• The SCAR Spatial Data Model has been developed for Geoscience Standing Scientific Group (GSSG). It was presented to XXVII SCAR, 15-26 July 2002, in Shanghai, China. The Spatial Data Model is one of nine projects of the Geographic Information Program 2000-2002. The goal of this project is 'To provide a SCAR standard spatial data model for use in SCAR and national GIS databases.' Activities within this project include: 1. Continue developing the SCAR Feature Catalogue and the SCAR Spatial Data Model 2. Provide SCAR Feature Catalogue online 3. Creation and incorporation of symbology 4. Investigate metadata / data quality requirements 5. Ensure compliance to ISO TC211 and OGC standards Source: Spatial data are increasingly being available in digital form, managed in a GIS and distributed on the web. More data are being exchanged between nations/institutions and used by a variety of disciplines. Exchange of data and its multiple use makes it necessary to provide a standard framework. The Feature Catalogue is one component of the Spatial Data Model, that will provide the platform for creating understandable and accessible data to users. Care has been taken to monitor the utility of relevant emerging ISO TC211 standards. The Feature Catalogue provides a detailed description of the nature and the structure of GIS and map information. It follows ISO/DIS 19110, Geographic Information - Methodology for feature cataloguing. The Feature Catalogue can be used in its entirety, or in part. The Feature Catalogue is a dynamic document, that will evolve with use over time. Considerable effort has gone into ensuring that the Feature Catalogue is a unified and efficient tool that can be used with any GIS software and at any scale of geographic information. The structure includes data quality information, terminology, database types and attribute options that will apply to any GIS. The Feature Catalogue is stored in a database to enable any component of the information to be easily viewed, printed, downloaded and updated via the Web.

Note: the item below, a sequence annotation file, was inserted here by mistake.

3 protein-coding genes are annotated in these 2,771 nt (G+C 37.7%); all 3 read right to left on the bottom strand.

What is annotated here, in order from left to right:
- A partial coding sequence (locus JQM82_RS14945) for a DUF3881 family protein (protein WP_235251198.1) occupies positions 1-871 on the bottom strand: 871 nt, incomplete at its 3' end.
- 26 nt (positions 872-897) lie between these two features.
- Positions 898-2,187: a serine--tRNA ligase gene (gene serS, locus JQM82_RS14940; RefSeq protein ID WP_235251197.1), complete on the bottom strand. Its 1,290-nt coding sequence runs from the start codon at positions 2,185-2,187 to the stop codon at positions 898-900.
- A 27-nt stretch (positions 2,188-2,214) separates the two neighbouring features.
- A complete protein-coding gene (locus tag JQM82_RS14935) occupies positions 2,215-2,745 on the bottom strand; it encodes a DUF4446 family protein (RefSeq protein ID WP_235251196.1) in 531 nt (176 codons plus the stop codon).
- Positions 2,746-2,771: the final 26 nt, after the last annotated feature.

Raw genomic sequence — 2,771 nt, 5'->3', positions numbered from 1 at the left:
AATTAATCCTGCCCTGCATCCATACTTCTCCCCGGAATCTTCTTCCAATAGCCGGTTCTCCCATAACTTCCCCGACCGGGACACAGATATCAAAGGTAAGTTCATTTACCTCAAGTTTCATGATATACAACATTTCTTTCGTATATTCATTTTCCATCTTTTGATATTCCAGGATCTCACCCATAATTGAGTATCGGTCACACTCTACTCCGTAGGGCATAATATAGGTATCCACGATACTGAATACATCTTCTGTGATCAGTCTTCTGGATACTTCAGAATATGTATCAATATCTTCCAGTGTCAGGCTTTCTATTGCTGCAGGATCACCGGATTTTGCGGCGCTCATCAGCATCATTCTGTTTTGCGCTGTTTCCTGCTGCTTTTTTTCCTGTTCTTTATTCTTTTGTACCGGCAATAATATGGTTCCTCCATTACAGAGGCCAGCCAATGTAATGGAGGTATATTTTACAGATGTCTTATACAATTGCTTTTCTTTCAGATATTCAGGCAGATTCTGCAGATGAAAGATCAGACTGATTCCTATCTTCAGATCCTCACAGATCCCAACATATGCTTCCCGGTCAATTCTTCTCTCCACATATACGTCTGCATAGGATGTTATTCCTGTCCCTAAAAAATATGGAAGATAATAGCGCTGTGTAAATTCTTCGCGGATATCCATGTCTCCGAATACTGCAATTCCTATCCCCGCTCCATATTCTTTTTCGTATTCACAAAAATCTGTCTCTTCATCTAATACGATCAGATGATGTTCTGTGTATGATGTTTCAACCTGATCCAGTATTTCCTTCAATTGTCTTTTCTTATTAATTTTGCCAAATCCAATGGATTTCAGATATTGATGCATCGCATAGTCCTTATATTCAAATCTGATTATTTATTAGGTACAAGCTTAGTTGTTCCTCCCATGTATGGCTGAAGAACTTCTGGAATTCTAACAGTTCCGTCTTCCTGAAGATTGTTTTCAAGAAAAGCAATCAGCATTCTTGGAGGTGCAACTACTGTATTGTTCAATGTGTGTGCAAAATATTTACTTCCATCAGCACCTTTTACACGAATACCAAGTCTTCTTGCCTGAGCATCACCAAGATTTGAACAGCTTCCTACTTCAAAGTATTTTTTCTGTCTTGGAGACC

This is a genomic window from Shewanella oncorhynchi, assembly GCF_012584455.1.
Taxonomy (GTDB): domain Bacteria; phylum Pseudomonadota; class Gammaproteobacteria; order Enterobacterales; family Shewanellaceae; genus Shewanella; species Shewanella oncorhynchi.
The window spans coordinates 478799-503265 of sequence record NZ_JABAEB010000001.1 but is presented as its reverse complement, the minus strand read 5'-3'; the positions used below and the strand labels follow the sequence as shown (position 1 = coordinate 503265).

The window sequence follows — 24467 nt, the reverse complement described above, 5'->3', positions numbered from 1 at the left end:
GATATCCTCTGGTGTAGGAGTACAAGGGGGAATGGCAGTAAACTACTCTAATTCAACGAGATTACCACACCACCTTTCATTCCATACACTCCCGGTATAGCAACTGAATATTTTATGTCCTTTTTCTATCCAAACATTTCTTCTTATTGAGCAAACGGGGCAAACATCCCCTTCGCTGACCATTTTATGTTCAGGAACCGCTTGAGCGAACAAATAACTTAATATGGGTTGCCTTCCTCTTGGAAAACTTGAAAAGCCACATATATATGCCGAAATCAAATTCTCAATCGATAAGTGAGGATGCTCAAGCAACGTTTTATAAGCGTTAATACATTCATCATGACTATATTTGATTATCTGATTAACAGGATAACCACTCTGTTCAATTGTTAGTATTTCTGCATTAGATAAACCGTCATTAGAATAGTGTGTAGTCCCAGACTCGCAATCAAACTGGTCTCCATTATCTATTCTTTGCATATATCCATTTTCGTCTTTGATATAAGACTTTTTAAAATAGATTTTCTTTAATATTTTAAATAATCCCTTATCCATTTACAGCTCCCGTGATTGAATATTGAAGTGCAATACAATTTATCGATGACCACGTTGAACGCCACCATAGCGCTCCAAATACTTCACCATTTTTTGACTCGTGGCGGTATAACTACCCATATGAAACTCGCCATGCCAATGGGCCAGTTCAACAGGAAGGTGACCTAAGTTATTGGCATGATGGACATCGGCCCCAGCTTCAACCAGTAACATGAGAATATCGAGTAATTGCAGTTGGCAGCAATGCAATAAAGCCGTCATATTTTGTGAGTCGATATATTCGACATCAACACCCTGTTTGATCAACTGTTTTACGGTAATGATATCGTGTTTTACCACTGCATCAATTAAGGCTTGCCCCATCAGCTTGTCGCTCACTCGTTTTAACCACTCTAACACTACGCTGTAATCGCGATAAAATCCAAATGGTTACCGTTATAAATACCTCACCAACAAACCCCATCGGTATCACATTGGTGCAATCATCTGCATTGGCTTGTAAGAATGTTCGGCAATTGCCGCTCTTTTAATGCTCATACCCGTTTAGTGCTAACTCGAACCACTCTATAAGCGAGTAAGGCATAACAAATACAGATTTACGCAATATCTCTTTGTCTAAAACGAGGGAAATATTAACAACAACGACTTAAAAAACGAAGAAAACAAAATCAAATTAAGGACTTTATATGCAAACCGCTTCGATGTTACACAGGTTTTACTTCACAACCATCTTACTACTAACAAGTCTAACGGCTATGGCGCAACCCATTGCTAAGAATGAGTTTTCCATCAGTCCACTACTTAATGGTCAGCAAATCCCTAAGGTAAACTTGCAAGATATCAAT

• Heard Island Expedition, 16 November 1986 to 21 January 1987, report written by Rod Ledingham, Officer in Charge. Taken from the report: The 1986-87 expedition was the second in a series of three consecutive expeditions planned to conduct new scientific work and to check on changes since the early wintering years from 1948-1954 and more recent sporadic visits by various government and private expeditions. We were dropped off at Heard Island on the 14th November 1986 by the Nella Dan. The main thrust of this expedition was originally to have been geological but this was later expanded to cover biology and archaeology. Transport was provided by three Hughes 500 helicopters, old faithfuls VH-BAD piloted by John Robertson and VH-BAG piloted by Doug Crossan, and a new arrive from NZ, VH-HED flown by Phillip Turner, to provide speedy access to all areas of rock, either coastal or at high altitude on the mountain. Of particular interest to the geologists were the lavas of the January 1985 Big Ben eruption spotted by observers including Dick Williams, on the French vessel Marion Dufresne. Despite some initial doubts about the possibility of flying, or even holding, aircraft at Heard for any length of time, and numerous relatively minor problems with weather and wind blown volcanic sand, the operation went very well and a great deal of new ground was covered, including several flights to the summit of Big Ben and the discovery of a new active crater and the expedition lava flows on the south-western slopes at Cape Arkona. Two geologists accompanied the expedition, Jane Barling and Graeme Wheller. Geological mapping of the whole island was carried out by Jane where access was not too difficult or dangerous. Jane had previously worked on the samples brought back from Long Ridge and the summit by the Heard Island Expedition (private) on Anaconda II in 1983. The original map produced by Ainsworth in 1947 will be greatly improved when the material has been studied in more detail. The second geologist Graeme studied the relationships of the more recent lavas and attempted to get samples from the summit vent. The failure to do so was somewhat ameliorated by the finding of the new lava which it appears had emanated from the summit vent pipe and samples of summit rock were therefore available from 700m above Cape Arkona. Further information about the botanical and biological work is available in the report.

  • The snapshot (originally produced on CD for a conference) was produced by the Australian Antarctic Data Centre for distribution to Heard Island expeditioners in the 2003/2004 season. The snapshot contained all publicly available data held by the Australian Antarctic Data Centre related to Heard Island at the time of production. The snapshot also contained all metadata held by the AADC at the time of production. Furthermore, information is also included from: AADC's gazetteer biodiversity database satellite image archive gis shapefiles heard island wilderness reserve management plan Finally, freely available software needed to browse some of the data are also included.